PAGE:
Archive | February, 2013

Letter to Megan Phelps-Roper

12 Feb

Dear Megan,

First, you have displayed an immense amount of courage, love and openness throughout this experience. So many people see that, and while it is probably an overwhelming experience most days, I hope you can find some light in the measure of your own strength. I’m personally sending you love, strength and a giant hug.

Second, I was really struck by the interview/article “Head Full of Doubt/Road Full of Promise.” And the reason is because I have had a very analogous experience and I think you might find that a lot people from a certain group have. Ironically, it is a group that you once considered damned to hell; gays.

I love this part: “Forget what you know of the church. Just imagine what it is like to walk away from everything you have ever known. Consider how traumatic it would be to know that your family is never supposed to speak to you again. Think of how hard it would be to have a fortress of faith built around you, and to have to dismantle it yourself, brick by brick, examining each one and deciding whether there’s something worth keeping or whether it’s not as solid as you thought it was.”

It wasn’t hard for me to imagine what you are going through. It wasn’t hard at all, because I’ve been through it. When I first realized I was gay, I was completely overwhelmed with all these thoughts. I felt constantly like I was carrying around a bag of potatoes and that if one more thought entered my head, my head would simply explode. It rocked my world. It broke into the fortress that I had developed of conservative, evangelical faith and once one piece fell, they all seemed to crumble.

I remember having a vivid dream one night about being a child and performing a ballet on a stage. My whole family, friends, everyone that mattered were in the audience. And I realized that no one was paying attention to me because they were all staring at a box in the middle of the stage. I went over to the box too, and when I looked inside there were momentos from my whole life in the box. I suddenly felt like they just couldn’t be in that box anymore so I took them out, one by one, slowly and placed them on the stage. I emptied it faster and faster until I dumped everything out. Then I grabbed my empty box and ran out the back stage door, leaving everyone and everything back in theatre in disbelief. It was a crazy dream, but I guess it mirrored how I was feeling. Like I had all these things thoughts and beliefs that I thought were true and a part of em and then, suddenly, I had to toss them and start over.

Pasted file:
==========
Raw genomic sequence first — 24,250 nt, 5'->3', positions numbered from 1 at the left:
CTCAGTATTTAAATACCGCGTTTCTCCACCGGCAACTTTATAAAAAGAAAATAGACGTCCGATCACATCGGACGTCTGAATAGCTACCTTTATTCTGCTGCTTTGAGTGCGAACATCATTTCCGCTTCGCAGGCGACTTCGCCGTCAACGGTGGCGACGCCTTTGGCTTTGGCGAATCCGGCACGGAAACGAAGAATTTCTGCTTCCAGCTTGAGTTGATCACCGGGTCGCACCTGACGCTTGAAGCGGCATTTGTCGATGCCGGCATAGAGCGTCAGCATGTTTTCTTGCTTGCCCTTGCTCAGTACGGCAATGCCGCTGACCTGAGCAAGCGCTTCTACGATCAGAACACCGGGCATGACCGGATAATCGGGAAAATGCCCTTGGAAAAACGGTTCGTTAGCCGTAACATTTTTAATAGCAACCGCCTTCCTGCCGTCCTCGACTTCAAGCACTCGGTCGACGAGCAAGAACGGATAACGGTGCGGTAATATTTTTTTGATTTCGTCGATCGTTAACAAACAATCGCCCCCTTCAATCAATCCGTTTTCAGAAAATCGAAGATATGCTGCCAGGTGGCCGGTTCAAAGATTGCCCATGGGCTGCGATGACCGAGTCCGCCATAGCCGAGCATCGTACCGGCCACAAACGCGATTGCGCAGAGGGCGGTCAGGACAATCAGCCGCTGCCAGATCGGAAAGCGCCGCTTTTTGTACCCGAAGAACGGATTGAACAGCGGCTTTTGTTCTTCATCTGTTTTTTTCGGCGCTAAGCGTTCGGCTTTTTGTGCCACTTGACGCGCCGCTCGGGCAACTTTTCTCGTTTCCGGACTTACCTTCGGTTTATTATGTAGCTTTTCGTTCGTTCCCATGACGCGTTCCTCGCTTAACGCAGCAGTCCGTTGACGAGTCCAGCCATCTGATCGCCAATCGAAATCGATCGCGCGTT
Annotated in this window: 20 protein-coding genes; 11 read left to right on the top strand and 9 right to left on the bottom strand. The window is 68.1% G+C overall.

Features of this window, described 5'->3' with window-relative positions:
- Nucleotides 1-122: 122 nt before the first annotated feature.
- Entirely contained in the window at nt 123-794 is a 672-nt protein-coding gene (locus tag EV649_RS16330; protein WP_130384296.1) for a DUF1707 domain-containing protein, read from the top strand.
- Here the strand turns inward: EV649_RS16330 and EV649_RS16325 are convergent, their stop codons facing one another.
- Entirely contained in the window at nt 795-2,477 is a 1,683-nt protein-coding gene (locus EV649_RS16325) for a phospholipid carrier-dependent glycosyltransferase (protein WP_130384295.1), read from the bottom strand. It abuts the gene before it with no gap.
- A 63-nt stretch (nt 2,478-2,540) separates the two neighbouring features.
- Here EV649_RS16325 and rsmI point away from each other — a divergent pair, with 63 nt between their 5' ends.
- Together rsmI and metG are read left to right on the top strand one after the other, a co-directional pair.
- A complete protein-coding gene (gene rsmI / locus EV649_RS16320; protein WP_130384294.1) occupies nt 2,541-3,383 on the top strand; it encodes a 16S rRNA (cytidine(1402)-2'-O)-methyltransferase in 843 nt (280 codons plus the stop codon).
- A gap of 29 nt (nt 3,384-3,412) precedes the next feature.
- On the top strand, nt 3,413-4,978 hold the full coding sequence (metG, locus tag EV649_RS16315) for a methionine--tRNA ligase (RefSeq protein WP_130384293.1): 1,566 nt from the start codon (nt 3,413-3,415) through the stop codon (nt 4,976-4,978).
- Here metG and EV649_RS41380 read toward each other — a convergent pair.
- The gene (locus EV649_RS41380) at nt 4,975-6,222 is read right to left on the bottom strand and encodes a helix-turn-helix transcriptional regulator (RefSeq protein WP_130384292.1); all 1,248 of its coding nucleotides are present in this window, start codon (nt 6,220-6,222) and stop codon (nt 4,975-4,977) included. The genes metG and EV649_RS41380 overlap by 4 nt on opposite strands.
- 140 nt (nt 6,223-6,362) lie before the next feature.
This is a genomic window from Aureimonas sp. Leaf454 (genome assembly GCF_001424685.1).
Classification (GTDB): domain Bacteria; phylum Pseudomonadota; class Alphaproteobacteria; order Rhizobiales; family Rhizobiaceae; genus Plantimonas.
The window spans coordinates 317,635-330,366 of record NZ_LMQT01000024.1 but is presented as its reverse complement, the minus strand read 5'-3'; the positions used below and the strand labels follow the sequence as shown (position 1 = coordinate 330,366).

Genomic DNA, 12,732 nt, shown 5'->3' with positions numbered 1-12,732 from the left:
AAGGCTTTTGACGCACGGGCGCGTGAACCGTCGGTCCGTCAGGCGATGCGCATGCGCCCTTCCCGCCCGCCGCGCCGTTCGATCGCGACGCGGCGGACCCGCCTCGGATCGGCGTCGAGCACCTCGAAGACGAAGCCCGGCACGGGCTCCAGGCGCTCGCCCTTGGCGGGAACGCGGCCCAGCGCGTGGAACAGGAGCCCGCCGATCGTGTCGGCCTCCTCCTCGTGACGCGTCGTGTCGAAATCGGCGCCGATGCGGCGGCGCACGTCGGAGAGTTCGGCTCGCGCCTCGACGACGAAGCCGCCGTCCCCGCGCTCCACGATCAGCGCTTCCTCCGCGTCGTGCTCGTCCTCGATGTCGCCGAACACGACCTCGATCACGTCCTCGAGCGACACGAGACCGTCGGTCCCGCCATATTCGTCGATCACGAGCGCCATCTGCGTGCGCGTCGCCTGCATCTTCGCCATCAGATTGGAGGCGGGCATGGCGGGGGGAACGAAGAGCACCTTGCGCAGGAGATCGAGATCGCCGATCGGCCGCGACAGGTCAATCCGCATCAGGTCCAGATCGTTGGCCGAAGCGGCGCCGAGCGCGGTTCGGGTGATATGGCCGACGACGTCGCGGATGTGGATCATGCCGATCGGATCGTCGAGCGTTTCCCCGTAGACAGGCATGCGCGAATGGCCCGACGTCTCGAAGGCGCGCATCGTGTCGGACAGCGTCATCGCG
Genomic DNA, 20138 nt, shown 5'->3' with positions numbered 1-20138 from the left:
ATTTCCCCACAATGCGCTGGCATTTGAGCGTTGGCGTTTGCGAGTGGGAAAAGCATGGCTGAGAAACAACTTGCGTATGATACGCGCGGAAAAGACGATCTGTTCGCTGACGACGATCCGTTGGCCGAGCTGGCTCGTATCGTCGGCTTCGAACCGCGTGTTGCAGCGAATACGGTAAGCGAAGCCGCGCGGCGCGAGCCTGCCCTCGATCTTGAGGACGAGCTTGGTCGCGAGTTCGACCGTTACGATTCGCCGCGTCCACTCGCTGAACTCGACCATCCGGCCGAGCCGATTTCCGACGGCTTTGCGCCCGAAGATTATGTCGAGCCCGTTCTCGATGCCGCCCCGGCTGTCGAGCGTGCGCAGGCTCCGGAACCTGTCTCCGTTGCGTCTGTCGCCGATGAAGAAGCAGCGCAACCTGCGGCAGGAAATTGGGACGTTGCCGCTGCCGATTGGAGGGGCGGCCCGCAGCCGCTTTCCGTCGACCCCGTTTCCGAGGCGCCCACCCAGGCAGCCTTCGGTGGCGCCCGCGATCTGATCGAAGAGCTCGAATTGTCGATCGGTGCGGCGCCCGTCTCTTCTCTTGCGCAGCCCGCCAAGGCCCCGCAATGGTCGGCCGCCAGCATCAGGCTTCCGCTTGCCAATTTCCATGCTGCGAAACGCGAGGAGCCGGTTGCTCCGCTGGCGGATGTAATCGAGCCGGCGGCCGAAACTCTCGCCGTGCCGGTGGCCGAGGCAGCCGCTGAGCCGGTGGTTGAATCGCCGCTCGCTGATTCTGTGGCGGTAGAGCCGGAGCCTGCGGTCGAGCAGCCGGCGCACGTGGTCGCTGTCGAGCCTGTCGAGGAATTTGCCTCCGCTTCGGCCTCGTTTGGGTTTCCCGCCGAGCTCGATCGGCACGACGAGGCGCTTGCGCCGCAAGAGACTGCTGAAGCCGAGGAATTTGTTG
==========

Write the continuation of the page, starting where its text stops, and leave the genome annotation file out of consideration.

I could probably talk endlessly about this time in my life. It was really stressful, heart wrenching and it drained all the emotional and physical energy I had. It involved losing the entire bubble I had been raised in. I lost a meaningful relationship with my family for a time. I did not have as extreme of a family discord as some people do (my family mostly grieved my hell-bound soul while trying to change me/love me). Some gay however, like you, are shunned (I know you are not technically shunned but I can’t think of another word). But for me, I lost my faith. I lost friends. I lost security.

That was a lot to lose! And you have lost so much; all the same things and more! But I gained something I never had before; PEACE. I couldn’t quantify it as spiritual peace at the time but now I believe it was and is.

Anyway, I wanted to write you to say: I’ve been there and it gets better.  I don’t know if you’ve heard of the Trevor Project (a campaign to encourage LGBT youth to hang in there because it gets better). So that’s my message. It gets better. Your brain eventually learns to cope. And I found that the the me in my dream was able to revisit the stage, pick up some really great things and re-incorporate them into my life and dance the most beautiful and colorful dance. All is not lost, and so much is gained!

I hope you’re doing well. I hope that you have found safe spaces to speak your mind and your heart. I hope you give yourself the best gift: forgiveness. I cannot speak for all those you felt you hurt, but I offer you my love and forgiveness and welcome you into the fold of PEACE, exploration, grace, mercy, and doubt (the last one can be strikingly beautiful). Thank you for joining the table of open thought and discussion, YOU ARE SO VERY WELCOME HERE.


Lastly, my book list from this time:
Letters to a Young Doubter by William Sloane Coffin
Unexpected News, Reading the Bible Through Third World Eyes by Robert McAfee Brown
Take this Bread by Sara Miles
Traveling Mercies by Anne Lamott
A New Kind of Christian: A Tale of Two Friends on a Spiritual Journey by Brian D. McLare
The Long Loneliness: The Autobiography of the Legendary Catholic Social Activist by Dorothy Day
Irresistible Revolution by Shane Claiborne*

*This one I suggest with a grain of salt. I think it is a good place to start, but I have a lot of qualms with the author and some of his practices. I also think there are people writing about and living this type of faith that are not white and male.